ST. GEORGE — The Fourth of July has a special meaning for St. George resident Valerie King.
In a place that puts a great value on genealogy, King can directly tie herself in to the American Revolution that spawned the nation and is celebrated this weekend.
It was in 2014 that King found out her link to 1776. And at that moment, there were fireworks.
“I was so excited when I found out. I yelled, ‘Yes!’” King is able to trace herself back to six patriots who fought for a new nation against the British.
They were Pennsylvania farmers who immigrated to the American Colonies in the 1750s. They had plowed fields but traded that to the cause of plowing liberty in a Revolutionary War that began in April 1775. They charged into battles known by their locations: Germantown, Brandywine and Yorktown.
“I trace back to people who dropped their shovels and picked up their hunting rifles,” King said.
That new nation declared its independence the next July and it is that declaration that is being celebrated with barbeques, a big concert at Greater Zion Stadium Saturday night in St. George and fireworks – albeit in designated areas because of drought and fire fears.
King has been making a local impact as the regent for the Daughters of the American Revolution’s Color County Chapter, consisting of 90 members who can trace back to 160 different patriots in the American Revolution.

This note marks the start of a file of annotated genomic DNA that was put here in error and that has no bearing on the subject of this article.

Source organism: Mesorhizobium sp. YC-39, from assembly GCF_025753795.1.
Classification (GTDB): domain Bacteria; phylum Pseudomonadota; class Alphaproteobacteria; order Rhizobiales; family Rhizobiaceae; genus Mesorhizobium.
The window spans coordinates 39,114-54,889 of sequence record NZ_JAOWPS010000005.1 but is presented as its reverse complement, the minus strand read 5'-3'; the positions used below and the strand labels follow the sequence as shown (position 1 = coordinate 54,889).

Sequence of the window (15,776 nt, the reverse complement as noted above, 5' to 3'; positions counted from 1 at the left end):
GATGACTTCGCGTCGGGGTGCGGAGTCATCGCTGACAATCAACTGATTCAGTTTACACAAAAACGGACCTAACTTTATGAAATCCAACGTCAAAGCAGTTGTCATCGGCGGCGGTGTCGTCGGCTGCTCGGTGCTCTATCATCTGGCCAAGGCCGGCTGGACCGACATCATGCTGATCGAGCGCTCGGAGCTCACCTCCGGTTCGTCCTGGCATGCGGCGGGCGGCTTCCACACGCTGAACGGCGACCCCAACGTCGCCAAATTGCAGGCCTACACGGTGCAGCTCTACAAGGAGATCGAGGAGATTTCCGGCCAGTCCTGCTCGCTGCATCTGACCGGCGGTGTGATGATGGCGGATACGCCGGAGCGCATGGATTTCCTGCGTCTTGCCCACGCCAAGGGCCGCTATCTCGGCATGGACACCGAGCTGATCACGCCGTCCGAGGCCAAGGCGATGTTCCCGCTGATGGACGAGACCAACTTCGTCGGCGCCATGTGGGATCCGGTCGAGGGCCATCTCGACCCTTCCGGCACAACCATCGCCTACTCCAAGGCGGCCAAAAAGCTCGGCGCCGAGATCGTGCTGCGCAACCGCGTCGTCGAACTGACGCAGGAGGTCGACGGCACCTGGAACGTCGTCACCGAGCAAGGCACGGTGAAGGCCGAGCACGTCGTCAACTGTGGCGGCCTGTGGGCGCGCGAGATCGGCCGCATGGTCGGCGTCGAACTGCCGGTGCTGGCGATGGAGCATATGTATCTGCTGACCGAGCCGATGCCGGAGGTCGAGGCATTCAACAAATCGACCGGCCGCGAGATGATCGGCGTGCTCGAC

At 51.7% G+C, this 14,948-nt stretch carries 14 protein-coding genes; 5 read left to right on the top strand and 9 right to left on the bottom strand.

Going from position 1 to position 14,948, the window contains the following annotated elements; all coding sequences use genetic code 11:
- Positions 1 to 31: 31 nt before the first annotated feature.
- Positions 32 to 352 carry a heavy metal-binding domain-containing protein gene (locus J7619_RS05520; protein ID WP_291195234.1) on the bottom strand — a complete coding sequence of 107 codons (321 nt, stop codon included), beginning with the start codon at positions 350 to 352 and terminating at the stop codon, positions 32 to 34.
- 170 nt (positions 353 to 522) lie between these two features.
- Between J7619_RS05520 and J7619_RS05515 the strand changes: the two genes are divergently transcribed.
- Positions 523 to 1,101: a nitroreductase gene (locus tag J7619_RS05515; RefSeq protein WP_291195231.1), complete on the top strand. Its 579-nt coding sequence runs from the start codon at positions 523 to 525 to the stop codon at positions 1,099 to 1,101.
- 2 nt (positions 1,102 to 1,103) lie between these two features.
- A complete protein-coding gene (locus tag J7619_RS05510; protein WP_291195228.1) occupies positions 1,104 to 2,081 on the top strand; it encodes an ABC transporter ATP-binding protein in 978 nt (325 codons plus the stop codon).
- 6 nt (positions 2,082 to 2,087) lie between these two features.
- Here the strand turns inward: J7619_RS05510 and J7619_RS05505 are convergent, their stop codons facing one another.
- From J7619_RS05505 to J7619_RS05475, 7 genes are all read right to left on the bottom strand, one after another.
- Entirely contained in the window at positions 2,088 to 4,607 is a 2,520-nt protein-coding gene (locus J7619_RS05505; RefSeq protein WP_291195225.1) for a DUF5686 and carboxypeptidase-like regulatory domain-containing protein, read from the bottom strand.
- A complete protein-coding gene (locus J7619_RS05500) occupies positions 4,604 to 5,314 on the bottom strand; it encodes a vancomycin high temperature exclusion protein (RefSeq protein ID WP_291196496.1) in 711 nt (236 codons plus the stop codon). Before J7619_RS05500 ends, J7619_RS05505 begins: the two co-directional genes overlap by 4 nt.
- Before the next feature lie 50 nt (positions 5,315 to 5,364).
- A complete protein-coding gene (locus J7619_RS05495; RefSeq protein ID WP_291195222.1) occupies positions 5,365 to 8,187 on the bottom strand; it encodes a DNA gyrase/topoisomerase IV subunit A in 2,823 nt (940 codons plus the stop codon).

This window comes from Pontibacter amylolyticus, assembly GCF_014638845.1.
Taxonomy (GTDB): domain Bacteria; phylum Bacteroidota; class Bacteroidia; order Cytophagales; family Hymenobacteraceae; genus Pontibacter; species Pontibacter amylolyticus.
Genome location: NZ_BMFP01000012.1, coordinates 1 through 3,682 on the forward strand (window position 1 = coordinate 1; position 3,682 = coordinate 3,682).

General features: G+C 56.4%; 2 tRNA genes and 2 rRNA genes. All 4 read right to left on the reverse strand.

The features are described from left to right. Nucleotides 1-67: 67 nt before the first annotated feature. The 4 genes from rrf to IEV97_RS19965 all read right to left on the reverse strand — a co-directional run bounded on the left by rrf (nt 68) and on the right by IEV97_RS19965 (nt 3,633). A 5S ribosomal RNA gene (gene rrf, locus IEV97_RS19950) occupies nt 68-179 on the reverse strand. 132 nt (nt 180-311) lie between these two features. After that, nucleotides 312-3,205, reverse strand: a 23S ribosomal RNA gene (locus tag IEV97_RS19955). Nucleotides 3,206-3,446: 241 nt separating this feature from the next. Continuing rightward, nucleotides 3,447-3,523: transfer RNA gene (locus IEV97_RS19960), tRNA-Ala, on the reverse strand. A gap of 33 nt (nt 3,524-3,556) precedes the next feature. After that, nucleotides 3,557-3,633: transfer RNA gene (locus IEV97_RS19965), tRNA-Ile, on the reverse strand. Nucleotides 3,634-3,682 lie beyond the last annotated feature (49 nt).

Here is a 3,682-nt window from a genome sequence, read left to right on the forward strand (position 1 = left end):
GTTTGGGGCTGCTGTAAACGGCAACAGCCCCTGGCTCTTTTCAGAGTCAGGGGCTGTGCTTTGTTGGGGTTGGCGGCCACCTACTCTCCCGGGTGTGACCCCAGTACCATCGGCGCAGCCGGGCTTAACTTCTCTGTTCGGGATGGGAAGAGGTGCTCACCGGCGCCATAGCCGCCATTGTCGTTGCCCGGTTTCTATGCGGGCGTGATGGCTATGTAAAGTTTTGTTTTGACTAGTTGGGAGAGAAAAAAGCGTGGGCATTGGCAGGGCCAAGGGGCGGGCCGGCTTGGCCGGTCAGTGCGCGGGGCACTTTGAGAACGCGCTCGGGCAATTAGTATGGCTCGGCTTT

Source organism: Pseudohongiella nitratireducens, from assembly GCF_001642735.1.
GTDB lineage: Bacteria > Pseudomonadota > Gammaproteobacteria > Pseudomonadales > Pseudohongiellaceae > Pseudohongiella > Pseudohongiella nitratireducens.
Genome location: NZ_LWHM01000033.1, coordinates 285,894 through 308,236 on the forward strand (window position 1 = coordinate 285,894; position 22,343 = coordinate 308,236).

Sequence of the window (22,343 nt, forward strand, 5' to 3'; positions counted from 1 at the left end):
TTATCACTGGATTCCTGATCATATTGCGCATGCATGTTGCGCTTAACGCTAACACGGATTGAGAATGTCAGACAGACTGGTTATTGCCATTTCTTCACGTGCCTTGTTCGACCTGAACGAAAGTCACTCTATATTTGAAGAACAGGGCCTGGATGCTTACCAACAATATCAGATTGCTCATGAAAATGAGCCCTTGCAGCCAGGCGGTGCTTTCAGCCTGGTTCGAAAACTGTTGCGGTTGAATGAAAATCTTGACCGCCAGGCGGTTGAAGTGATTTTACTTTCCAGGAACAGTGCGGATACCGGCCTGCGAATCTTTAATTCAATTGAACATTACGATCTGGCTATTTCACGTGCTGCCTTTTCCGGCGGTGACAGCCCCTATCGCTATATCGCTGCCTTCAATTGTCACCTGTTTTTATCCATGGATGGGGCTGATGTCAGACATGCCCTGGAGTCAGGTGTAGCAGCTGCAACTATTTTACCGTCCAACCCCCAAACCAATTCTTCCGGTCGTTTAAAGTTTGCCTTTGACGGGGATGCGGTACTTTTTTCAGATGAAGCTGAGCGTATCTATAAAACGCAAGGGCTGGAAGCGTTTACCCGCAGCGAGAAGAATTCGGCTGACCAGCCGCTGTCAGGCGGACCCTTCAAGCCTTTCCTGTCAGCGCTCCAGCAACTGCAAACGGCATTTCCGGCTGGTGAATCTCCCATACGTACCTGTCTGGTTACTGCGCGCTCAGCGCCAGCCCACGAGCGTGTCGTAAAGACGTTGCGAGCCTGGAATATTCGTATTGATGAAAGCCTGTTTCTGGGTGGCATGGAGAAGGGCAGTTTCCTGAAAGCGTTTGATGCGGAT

For them, the meaning of the Fourth of July is a year-round endeavor.
“We have a kindred connection to the people who put their lives on the line for three concepts: freedom, liberty and independence.”
At the time, Great Britain was an empire and America was just a group of dependent colonies. While the success of the nation might give the impression that the move to break off from Britain was an easy one, King said the scope of the forefathers of the revolution was immense.
“When you think about it, that was such a bold and giant step. They put themselves on the line against the biggest most formidable army at the time,” King said. “It’s very meaningful and impactful to us who have ancestors.”
The current nation’s divisions have been highlighted of late, with debates where sides may be unwilling to find common ground.
But while the country’s forefathers produced a United States of America, it doesn’t mean they got along. John Adams didn’t like Thomas Jefferson, and Aaron Burr killed Alexander Hamilton.
But King notes what the forefathers did can be a lesson to unite when they had to in defense of a common cause.
“They couldn’t have won that war if they weren’t united. Believe me they had their debates in battle but in the end they had a common goal and focus and they were successful,” King said, adding:
“Once they won the war, they went back to debating. Look at Adams and Jefferson.”
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